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Jennifer Marks

One step Beyond

You have got to hand it to Bed Bath & Beyond. Cash-rich and close-mouthed, it still manages to surprise.

Late last Wednesday afternoon, the company reported a heck of a good set of numbers for the first quarter: profits up nearly 24 percent and sales up 15 percent during a period that left many other retailers wheezing like asthmatics in a dust cloud.

Although it beat its own expectations, the specialty superstar stuck to a conservative earnings forecast for the remainder of the fiscal year, and the next morning got slapped around on Wall Street for its prudence. Its stock price dropped to a session low of $39.50 before working back Thursday afternoon to a close of $40.57, down $1.86, or 4.4 percent.

And then just after the closing bell, Bed Bath & Beyond threw a curveball by announcing the acquisition of a small, New England-based seasonal goods chain — and immediately boosted its earnings projections for the year. Exclamation point!

I'm not sure if the good folks in Union, NJ, have a perverse sense of humor or an impeccable sense of timing — or both.

It's been just 15 months since Bed Bath & Beyond announced the acquisition of bargain-oriented, regional health & beauty aid chain of Harmon Stores, so last week's acquisition of bargain-oriented, regional seasonal décor chain Christmas Tree Shops was not the head-scratcher that it might have been.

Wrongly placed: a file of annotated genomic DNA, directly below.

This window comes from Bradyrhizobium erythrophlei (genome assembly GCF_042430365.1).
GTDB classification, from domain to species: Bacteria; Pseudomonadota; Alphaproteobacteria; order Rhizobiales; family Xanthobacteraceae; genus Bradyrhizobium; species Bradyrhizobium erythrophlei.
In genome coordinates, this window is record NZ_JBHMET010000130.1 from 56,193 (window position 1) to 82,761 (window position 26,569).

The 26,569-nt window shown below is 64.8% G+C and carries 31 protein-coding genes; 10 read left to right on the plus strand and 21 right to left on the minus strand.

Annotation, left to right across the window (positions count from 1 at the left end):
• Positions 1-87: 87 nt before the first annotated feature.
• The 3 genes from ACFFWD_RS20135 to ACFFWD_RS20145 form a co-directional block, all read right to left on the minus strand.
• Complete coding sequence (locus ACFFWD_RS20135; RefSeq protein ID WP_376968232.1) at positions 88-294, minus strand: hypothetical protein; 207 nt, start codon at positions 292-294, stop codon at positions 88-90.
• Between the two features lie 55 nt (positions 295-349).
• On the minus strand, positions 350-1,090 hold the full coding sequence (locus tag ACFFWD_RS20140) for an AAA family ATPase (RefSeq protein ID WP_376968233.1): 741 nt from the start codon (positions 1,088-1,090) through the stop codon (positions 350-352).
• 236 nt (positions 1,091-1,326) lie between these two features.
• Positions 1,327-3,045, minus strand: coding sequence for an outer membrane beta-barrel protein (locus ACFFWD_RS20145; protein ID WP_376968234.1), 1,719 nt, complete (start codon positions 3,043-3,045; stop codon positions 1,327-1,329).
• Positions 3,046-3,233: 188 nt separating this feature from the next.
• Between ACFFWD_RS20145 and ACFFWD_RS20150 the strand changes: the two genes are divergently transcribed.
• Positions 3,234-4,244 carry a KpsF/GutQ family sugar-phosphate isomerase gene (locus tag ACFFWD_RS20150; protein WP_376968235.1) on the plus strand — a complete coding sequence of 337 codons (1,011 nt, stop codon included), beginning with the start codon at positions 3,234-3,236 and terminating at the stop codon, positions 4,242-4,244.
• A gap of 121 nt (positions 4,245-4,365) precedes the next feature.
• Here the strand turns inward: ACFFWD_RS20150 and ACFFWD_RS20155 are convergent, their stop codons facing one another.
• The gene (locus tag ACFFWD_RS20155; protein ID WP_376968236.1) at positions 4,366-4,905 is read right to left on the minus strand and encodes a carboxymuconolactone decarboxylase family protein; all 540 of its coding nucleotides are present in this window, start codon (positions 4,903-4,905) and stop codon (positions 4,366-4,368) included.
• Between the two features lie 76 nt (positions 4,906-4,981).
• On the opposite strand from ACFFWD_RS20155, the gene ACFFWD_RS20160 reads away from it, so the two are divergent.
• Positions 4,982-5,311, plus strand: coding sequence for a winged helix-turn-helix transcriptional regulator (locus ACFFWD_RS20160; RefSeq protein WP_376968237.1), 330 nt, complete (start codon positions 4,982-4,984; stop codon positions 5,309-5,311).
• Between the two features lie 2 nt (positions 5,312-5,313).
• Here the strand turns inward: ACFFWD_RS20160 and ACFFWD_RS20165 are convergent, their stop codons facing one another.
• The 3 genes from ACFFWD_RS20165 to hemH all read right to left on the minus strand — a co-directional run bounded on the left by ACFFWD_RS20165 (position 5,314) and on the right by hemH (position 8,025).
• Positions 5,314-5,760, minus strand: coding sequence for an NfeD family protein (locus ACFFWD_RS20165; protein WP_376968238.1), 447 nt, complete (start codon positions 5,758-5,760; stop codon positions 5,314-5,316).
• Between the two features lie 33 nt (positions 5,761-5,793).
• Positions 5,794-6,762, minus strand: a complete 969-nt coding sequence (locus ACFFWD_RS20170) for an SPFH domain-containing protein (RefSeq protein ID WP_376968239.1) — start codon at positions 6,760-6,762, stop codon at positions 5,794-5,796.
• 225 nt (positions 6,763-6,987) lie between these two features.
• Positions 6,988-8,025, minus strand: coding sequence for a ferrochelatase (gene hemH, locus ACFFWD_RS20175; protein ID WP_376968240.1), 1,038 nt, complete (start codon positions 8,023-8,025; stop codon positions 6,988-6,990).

Like 27-unit Harmon, Christmas Tree Store is large enough to serve as a laboratory and small enough to manage as is for quite some time. Bed Bath & Beyond maintains its long-term target of operating "at least" 950 BBB stores in the U.S. — more than double the 409 it currently operates — so it isn't under the gun to find alternative formats for growth any time soon.

But clearly, the retailer is seeding for long-term growth in an approach that has worked so brilliantly for Wal-Mart — launch new ventures on a small scale, experiment with them rather quietly, and apply the best of the lessons learned to the core chain immediately. A full-blown roll out of either Harmon or Christmas Tree Shops — if that is on the agenda — can reasonably be put off for five or six years.

In the meantime, BBB's $200 million cash purchase will add more than $370 million in Christmas Tree Shops revenues to its ledger. And those are apparently some margin-rich dollars. The 23-unit chain is expected to add 2 cents per share to 2003 fiscal year earnings.

The acquisition also signaled that Bed Bath intends to aggressively stretch the definition of what it can encompass "beyond." Up until last week, the Harmon deal could have been classified as an interesting side project. But now a pattern begins to suggest itself.

It can only get more interesting from here.

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